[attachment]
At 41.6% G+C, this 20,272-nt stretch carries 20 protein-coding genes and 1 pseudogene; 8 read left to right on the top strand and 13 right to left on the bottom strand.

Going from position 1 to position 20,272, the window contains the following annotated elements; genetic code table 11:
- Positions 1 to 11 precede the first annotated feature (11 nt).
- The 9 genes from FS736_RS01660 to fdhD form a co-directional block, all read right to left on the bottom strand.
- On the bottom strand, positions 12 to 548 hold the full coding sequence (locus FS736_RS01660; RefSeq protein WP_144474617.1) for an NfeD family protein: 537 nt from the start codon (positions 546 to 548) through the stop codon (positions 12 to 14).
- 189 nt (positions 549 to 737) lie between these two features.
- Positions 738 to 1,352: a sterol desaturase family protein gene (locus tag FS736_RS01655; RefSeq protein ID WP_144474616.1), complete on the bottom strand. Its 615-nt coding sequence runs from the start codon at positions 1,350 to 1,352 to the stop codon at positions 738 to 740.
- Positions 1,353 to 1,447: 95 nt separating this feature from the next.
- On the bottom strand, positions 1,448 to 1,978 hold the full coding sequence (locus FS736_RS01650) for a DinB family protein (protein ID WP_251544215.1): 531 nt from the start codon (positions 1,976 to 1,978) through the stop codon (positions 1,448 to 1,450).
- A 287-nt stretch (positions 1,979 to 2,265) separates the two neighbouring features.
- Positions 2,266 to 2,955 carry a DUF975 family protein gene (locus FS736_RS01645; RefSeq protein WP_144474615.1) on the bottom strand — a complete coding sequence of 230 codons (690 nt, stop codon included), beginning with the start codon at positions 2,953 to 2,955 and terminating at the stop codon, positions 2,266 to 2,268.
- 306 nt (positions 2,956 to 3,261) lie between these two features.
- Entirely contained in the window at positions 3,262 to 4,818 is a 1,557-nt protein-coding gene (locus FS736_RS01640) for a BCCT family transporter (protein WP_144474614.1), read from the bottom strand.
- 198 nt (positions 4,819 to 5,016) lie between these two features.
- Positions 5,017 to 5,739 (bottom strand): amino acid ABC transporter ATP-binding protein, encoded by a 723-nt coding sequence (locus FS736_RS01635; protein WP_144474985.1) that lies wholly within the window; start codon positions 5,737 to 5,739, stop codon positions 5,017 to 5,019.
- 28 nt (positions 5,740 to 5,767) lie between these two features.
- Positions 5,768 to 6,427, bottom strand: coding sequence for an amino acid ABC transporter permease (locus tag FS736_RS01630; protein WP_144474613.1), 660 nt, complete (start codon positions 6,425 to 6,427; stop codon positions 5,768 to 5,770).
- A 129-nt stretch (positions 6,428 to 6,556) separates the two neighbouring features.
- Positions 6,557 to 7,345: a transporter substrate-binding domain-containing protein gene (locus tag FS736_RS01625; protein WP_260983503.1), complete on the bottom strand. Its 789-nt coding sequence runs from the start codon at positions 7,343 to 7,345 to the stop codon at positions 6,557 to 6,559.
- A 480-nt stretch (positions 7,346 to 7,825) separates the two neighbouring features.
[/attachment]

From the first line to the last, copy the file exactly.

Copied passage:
At 41.6% G+C, this 20,272-nt stretch carries 20 protein-coding genes and 1 pseudogene; 8 read left to right on the top strand and 13 right to left on the bottom strand.

Going from position 1 to position 20,272, the window contains the following annotated elements; genetic code table 11:
- Positions 1 to 11 precede the first annotated feature (11 nt).
- The 9 genes from FS736_RS01660 to fdhD form a co-directional block, all read right to left on the bottom strand.
- On the bottom strand, positions 12 to 548 hold the full coding sequence (locus FS736_RS01660; RefSeq protein WP_144474617.1) for an NfeD family protein: 537 nt from the start codon (positions 546 to 548) through the stop codon (positions 12 to 14).
- 189 nt (positions 549 to 737) lie between these two features.
- Positions 738 to 1,352: a sterol desaturase family protein gene (locus tag FS736_RS01655; RefSeq protein ID WP_144474616.1), complete on the bottom strand. Its 615-nt coding sequence runs from the start codon at positions 1,350 to 1,352 to the stop codon at positions 738 to 740.
- Positions 1,353 to 1,447: 95 nt separating this feature from the next.
- On the bottom strand, positions 1,448 to 1,978 hold the full coding sequence (locus FS736_RS01650) for a DinB family protein (protein ID WP_251544215.1): 531 nt from the start codon (positions 1,976 to 1,978) through the stop codon (positions 1,448 to 1,450).
- A 287-nt stretch (positions 1,979 to 2,265) separates the two neighbouring features.
- Positions 2,266 to 2,955 carry a DUF975 family protein gene (locus FS736_RS01645; RefSeq protein WP_144474615.1) on the bottom strand — a complete coding sequence of 230 codons (690 nt, stop codon included), beginning with the start codon at positions 2,953 to 2,955 and terminating at the stop codon, positions 2,266 to 2,268.
- 306 nt (positions 2,956 to 3,261) lie between these two features.
- Entirely contained in the window at positions 3,262 to 4,818 is a 1,557-nt protein-coding gene (locus FS736_RS01640) for a BCCT family transporter (protein WP_144474614.1), read from the bottom strand.
- 198 nt (positions 4,819 to 5,016) lie between these two features.
- Positions 5,017 to 5,739 (bottom strand): amino acid ABC transporter ATP-binding protein, encoded by a 723-nt coding sequence (locus FS736_RS01635; protein WP_144474985.1) that lies wholly within the window; start codon positions 5,737 to 5,739, stop codon positions 5,017 to 5,019.
- 28 nt (positions 5,740 to 5,767) lie between these two features.
- Positions 5,768 to 6,427, bottom strand: coding sequence for an amino acid ABC transporter permease (locus tag FS736_RS01630; protein WP_144474613.1), 660 nt, complete (start codon positions 6,425 to 6,427; stop codon positions 5,768 to 5,770).
- A 129-nt stretch (positions 6,428 to 6,556) separates the two neighbouring features.
- Positions 6,557 to 7,345: a transporter substrate-binding domain-containing protein gene (locus tag FS736_RS01625; protein WP_260983503.1), complete on the bottom strand. Its 789-nt coding sequence runs from the start codon at positions 7,343 to 7,345 to the stop codon at positions 6,557 to 6,559.
- A 480-nt stretch (positions 7,346 to 7,825) separates the two neighbouring features.